CAD/CAM CNC milled brackets....high quality accuracy, high quality results
CAD/CAM stands for Computer-aided design/computer-aided manufacturing.
The CAD/CAM technology allows our engineers to use this system both for designing our brackets and for controlling the manufacturing systems. The CNC milling process are the milling machines the computers program to reproduce over and over an identical velocity, feed, location and speed without any varying components, including human fatigue. This manufacturing method is without a doubt the most precise and accurate method of manufacturing small metal parts, its proven record speaks for itself.
CAD/CAM CNC Milled brackets...accurate to within a thousandth of an inch - what does this mean to you?
The bracket system will only reproduce their prescription when slots and wires fit intimately together to produce the three-dimensional tooth moving forces needed. Inaccurate slots and inaccurate geometry will result in incomplete transmission of the bracket prescription.
- Ultra precise slot delivers a pure and accurate transmission of the prescription to finish your cases without any further detailing.
- 100% pure milled stainless steel for a strong bracket wing that can withstand the rigors of orthodontic treatment.Sandblasted mechanical undercuts to reduce those pesky lost bracket appointments.
- Smooth flat finish to reduce friction for fast and efficient tooth movement and reduce the accumulation of plaque.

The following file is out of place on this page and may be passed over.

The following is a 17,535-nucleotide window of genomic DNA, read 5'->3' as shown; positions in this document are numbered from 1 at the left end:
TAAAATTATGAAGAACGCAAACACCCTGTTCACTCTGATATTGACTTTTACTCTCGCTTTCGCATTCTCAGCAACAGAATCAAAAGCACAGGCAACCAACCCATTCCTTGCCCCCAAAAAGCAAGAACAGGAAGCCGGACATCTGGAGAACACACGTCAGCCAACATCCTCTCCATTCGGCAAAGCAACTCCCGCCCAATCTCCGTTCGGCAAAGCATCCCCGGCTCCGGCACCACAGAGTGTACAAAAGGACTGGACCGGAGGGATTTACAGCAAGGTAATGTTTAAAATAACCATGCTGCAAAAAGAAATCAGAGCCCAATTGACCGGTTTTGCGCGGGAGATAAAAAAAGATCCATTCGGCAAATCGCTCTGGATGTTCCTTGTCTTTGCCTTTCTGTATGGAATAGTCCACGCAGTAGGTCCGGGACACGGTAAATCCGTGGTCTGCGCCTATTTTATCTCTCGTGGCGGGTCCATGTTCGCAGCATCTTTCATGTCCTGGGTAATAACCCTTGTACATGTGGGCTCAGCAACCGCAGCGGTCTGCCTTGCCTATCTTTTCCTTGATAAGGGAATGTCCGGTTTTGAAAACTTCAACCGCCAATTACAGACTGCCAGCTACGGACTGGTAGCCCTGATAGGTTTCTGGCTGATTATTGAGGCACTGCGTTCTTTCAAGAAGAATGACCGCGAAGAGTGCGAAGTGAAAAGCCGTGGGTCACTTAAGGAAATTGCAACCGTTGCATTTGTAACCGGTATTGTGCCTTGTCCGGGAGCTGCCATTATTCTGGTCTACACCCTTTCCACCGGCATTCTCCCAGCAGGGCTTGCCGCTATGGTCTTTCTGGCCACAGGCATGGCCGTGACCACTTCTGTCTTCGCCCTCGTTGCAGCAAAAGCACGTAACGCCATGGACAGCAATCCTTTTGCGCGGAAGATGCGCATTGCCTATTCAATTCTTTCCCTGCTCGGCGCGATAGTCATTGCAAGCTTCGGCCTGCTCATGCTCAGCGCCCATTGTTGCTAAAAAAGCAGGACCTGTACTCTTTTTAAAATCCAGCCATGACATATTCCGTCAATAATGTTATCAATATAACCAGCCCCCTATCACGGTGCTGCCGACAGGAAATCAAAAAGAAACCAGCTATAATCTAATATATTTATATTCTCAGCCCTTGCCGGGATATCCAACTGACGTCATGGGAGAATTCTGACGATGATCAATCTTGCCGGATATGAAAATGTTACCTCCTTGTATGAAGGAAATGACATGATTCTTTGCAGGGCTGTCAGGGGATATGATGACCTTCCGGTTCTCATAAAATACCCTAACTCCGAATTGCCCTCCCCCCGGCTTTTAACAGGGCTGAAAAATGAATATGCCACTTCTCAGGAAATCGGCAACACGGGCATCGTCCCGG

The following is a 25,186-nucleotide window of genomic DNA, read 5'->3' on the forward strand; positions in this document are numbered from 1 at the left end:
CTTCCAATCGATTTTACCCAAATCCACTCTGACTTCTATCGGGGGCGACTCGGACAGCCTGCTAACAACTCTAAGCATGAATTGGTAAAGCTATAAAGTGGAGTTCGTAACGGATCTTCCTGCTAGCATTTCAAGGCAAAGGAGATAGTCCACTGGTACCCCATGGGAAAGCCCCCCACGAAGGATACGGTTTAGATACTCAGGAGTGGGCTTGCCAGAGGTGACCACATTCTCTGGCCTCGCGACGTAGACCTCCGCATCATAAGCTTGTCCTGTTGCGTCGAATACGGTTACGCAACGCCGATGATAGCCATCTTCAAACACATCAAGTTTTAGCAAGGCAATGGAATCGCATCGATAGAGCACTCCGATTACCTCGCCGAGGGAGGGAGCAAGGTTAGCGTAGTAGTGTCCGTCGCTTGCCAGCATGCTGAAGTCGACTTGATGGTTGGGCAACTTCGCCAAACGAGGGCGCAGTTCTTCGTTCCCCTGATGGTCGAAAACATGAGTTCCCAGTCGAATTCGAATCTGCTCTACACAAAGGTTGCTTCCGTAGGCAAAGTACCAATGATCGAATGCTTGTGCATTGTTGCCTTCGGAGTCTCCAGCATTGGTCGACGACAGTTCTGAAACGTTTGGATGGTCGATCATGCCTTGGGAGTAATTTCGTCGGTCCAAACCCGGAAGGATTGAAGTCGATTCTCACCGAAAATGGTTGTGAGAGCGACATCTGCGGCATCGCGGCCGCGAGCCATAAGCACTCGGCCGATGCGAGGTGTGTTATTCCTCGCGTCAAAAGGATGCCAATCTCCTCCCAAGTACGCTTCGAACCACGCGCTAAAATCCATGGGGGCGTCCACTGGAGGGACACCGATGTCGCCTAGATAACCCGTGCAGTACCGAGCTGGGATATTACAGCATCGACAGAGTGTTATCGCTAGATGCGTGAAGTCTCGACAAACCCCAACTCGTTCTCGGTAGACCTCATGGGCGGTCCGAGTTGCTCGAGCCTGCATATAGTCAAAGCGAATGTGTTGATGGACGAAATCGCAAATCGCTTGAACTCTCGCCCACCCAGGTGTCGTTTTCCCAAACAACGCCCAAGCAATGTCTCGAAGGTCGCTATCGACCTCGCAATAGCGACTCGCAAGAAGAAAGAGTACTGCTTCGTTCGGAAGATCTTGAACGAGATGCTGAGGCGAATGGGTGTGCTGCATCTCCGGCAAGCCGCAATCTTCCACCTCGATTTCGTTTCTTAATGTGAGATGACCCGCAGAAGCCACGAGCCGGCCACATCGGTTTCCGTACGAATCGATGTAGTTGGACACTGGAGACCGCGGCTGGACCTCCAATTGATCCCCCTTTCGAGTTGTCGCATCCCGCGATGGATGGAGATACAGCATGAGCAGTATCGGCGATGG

Sometimes we just let the picture do the talking!
Unaltered microscopic photos of both a CNC milled bracket and the most popular method of manufactuing MIM Molding...a picture is worth a thousand words.
The disadvantages of MIM Metal Injection Molding
The process steps involve combining metal powders with wax and plastic binders to produce the ‘feedstock’ mix that is injected as a liquid into a hollow mold using plastic injection molding machines.
The ‘green part’ is cooled and de-molded in the plastic molding machine. Next, a portion of the binder material is removed using solvent, thermal furnaces, catalytic process, or a combination of methods. The resulting, fragile and porous (2-4% “air”) part, in a condition called “brown” stage, requires the metal to be condensed in a furnace process called Sintering. MIM parts are sintered at temperatures nearly high enough to melt the entire metal part outright (up to 1450 degrees Celsius), at which the metal particle surfaces bind together to result in a final, 96-98% solid density.